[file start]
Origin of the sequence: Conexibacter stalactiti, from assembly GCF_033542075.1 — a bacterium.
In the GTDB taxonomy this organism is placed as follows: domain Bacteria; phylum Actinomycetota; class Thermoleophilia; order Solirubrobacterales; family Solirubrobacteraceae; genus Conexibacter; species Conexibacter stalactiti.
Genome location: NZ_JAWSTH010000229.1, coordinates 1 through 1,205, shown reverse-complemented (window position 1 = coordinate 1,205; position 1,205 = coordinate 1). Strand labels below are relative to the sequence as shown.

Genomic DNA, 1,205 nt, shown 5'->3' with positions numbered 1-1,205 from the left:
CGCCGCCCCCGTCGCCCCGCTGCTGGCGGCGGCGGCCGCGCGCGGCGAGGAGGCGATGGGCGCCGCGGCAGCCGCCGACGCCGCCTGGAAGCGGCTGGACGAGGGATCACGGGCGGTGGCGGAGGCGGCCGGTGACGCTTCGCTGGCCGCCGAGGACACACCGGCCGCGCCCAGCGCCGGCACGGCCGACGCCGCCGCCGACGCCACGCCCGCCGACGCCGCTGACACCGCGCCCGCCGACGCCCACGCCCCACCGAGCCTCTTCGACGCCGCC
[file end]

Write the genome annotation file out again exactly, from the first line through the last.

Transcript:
Origin of the sequence: Conexibacter stalactiti, from assembly GCF_033542075.1 — a bacterium.
In the GTDB taxonomy this organism is placed as follows: domain Bacteria; phylum Actinomycetota; class Thermoleophilia; order Solirubrobacterales; family Solirubrobacteraceae; genus Conexibacter; species Conexibacter stalactiti.
Genome location: NZ_JAWSTH010000229.1, coordinates 1 through 1,205, shown reverse-complemented (window position 1 = coordinate 1,205; position 1,205 = coordinate 1). Strand labels below are relative to the sequence as shown.

Genomic DNA, 1,205 nt, shown 5'->3' with positions numbered 1-1,205 from the left:
CGCCGCCCCCGTCGCCCCGCTGCTGGCGGCGGCGGCCGCGCGCGGCGAGGAGGCGATGGGCGCCGCGGCAGCCGCCGACGCCGCCTGGAAGCGGCTGGACGAGGGATCACGGGCGGTGGCGGAGGCGGCCGGTGACGCTTCGCTGGCCGCCGAGGACACACCGGCCGCGCCCAGCGCCGGCACGGCCGACGCCGCCGCCGACGCCACGCCCGCCGACGCCGCTGACACCGCGCCCGCCGACGCCCACGCCCCACCGAGCCTCTTCGACGCCGCC